• Arousal reappraisal: The physiological responses you feel to a stressful event, such as increased heart rate or sweaty palms are not harmful. When you start to feel physiological responses to stress, tell yourself these are helpful and beneficial to performance [6]. Remember anxiety and excitement produce the same physiological response, so rather than suppressing anxiety and trying to be calm, reframe negative emotions to ones of exhilaration and high positive energy. This might be as simply as stating out loud “I feel exhilarated” [7].
  • Cognitive reappraisal:
    • Rational self-talk (and beliefs): Is what you’re thinking actually true? Having an inner dialogue that is logical has been found to increase performance [6]. Rephrase your thoughts from irrational to rational. For example, “everything always goes wrong and I’m a failure”. Is this true, does EVERYTHING go wrong? Change this to “sometimes I will fail and things will go wrong but that does not make me a failure” [8].
    • Can and can’t control: Don’t waste precious mental resources worrying about things beyond your control, instead focus on what you can control as well as noticing what is positive in the situation [9]. For example, when faced with a frightening situation, you can’t change the circumstances but know you have the skills to perform because of your training.
    • Instructional sets: Directions (instructional sets) that are challenge-state-focused can influence your response to a stressful situation [10]. With your team create and write down a set of instructions that are likely to enhance a challenge state. For example, “you will be capable of achieving the task” or “you will rise to the challenge of this situation”. You could even write down ‘negative’ instructions in order to recognise the difference. A threat state example would be “you must finish this task as quickly as possible” [10].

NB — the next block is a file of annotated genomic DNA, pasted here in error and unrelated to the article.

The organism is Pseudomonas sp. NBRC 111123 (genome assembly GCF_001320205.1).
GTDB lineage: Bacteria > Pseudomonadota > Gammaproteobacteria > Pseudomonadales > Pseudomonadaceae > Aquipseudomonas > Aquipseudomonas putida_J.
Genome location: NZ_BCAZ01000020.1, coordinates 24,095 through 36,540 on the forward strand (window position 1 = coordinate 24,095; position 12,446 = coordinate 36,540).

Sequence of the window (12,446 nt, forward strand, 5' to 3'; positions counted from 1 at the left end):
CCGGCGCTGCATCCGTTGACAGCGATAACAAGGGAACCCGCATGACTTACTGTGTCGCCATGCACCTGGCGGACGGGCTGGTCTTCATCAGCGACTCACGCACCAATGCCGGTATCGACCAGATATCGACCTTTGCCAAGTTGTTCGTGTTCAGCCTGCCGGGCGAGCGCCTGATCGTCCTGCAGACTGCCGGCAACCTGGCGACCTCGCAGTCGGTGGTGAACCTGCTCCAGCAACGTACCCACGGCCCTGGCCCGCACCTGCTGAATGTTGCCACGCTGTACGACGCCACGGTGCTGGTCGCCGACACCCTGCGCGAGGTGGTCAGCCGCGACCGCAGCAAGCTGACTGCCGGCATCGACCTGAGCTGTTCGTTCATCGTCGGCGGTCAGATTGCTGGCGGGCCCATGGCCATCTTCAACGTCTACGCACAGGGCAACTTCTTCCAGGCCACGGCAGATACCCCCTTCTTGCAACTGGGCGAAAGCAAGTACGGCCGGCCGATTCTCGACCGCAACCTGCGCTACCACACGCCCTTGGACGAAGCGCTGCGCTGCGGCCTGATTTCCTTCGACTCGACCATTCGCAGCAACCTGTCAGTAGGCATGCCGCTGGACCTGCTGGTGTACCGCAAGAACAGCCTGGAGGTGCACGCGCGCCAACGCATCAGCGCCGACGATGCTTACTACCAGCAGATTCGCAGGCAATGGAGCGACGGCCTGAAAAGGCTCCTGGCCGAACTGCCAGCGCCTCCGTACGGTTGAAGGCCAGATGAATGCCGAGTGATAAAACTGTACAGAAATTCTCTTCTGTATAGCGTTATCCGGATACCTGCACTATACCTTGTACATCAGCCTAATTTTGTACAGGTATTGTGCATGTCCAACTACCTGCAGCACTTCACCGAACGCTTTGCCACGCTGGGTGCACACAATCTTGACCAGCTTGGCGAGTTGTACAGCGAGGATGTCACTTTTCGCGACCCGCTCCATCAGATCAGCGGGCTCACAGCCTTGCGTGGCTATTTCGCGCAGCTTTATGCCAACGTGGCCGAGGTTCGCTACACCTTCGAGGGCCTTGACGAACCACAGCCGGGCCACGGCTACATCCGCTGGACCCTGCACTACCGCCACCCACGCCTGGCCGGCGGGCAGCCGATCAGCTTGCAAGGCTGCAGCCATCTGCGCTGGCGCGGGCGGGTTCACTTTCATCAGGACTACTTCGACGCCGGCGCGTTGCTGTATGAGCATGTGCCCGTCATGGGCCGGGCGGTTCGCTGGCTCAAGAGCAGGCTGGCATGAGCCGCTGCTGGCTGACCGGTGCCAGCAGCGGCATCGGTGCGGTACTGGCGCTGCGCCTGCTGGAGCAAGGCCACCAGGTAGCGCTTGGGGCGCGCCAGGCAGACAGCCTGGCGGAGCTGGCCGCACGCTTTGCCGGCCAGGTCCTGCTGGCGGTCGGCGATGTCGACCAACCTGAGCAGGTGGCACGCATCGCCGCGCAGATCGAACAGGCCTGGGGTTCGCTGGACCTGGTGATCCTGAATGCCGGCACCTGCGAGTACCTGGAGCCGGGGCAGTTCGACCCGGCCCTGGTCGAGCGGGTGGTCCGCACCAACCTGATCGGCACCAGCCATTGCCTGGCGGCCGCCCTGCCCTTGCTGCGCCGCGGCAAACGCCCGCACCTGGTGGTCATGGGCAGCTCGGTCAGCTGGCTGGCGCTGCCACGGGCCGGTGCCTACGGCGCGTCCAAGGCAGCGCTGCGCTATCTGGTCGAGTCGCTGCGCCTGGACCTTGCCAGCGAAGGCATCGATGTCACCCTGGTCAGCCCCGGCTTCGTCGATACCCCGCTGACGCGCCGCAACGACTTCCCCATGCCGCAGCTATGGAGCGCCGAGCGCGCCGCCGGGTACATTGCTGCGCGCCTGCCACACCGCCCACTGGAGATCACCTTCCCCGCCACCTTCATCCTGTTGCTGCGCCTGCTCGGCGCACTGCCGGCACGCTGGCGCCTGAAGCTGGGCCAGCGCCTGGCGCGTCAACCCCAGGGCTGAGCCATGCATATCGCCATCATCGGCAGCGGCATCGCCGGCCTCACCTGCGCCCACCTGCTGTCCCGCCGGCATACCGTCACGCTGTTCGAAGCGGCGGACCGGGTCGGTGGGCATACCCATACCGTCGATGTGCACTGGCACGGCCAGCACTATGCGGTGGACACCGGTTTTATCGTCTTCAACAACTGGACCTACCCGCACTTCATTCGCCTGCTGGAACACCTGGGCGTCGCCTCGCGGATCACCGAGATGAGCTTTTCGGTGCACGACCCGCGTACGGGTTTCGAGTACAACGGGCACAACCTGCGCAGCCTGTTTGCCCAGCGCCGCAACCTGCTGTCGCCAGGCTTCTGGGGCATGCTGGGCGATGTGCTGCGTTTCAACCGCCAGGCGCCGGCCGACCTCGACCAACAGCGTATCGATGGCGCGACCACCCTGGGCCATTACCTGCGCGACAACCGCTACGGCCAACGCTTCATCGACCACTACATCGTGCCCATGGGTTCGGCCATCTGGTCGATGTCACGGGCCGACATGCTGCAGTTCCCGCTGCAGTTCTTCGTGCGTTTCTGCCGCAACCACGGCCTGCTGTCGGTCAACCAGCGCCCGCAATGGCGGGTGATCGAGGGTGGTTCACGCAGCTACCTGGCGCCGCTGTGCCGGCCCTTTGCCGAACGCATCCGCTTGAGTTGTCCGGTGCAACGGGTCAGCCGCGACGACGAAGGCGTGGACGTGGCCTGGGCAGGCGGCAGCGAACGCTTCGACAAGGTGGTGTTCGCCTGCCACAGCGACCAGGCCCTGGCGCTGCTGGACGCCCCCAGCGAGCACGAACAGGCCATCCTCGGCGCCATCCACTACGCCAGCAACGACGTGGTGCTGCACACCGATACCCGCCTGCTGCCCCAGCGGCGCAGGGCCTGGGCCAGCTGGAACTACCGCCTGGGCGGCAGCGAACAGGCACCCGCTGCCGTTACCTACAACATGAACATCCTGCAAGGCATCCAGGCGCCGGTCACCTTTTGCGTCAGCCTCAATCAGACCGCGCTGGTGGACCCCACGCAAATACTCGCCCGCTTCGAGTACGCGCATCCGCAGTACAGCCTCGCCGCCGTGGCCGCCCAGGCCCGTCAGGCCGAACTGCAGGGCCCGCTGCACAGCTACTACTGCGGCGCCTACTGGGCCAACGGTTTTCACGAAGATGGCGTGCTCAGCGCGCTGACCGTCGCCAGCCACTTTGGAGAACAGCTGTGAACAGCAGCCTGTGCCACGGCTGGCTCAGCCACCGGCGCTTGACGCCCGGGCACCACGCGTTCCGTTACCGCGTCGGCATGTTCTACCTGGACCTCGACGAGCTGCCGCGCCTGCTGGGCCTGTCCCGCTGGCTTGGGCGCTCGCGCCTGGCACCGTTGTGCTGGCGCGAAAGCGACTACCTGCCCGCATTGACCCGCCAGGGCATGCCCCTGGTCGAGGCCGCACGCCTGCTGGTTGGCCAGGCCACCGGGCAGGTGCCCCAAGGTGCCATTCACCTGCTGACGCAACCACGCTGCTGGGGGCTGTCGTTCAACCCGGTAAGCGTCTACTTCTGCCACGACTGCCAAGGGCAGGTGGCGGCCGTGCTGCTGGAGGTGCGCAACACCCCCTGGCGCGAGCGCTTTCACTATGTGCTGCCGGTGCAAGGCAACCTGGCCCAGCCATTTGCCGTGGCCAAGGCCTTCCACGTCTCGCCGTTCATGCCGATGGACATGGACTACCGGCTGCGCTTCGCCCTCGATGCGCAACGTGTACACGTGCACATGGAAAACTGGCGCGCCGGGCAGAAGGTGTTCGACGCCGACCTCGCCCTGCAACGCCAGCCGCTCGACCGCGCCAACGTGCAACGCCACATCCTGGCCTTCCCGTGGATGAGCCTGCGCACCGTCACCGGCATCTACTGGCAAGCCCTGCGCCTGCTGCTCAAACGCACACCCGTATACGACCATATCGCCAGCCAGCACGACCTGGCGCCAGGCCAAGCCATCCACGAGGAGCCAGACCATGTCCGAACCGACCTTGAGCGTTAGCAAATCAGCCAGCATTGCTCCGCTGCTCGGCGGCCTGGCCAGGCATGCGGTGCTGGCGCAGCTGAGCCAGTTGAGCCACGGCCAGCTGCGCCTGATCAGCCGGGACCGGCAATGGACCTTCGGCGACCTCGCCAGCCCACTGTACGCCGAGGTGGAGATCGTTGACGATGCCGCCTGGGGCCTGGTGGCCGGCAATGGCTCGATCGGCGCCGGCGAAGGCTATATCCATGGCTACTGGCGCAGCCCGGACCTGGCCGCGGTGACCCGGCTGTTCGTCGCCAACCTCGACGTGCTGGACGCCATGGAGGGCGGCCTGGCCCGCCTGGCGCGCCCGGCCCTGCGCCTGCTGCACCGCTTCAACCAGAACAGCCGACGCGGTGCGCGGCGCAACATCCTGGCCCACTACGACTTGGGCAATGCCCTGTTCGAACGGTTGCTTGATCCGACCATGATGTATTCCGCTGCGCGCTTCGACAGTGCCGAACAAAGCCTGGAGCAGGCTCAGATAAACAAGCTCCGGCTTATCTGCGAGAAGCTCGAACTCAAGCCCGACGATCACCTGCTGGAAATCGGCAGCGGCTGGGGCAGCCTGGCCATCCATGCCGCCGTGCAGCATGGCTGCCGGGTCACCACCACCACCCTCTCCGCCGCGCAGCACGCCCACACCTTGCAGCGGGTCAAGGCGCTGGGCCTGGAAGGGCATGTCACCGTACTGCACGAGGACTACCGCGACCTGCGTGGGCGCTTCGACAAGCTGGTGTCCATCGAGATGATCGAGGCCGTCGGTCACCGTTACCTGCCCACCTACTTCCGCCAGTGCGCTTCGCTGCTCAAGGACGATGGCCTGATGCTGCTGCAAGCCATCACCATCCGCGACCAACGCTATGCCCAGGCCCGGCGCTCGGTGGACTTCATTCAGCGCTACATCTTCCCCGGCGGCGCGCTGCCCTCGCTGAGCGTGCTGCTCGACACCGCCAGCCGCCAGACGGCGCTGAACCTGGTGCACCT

• Imagery: Athletes find this effective but we can easily apply it to the work of the emergency services. Where emotions are negative, we tend to imagine the worst. Instead, picture yourself in positive state, performing at your best and achieving that goal [11].
  • Training: If you continually find yourself feeling your resources are insufficient, mental skills training that specifically increases self-efficacy, perceived control and positive thinking can be beneficial [9]. Reappraisal should also be practiced regularly to better understand how you can change negative thought patterns into more positive appraisals that are beneficial to performance [9].

Sometimes emotions are very irrational and you have to work with them rather than constantly trying to understand them.” Steve Peters, author of The Chimp Paradox

Take-home messages:

  • Faced with an emergency situation, understand that your initial emotions are determined by how in control and confident you feel. You’ll be in one of four states: high challenge; low challenge; low threat; or high threat.
  • If not in a high challenge state, use reappraisal to help put yourself in a more positive state: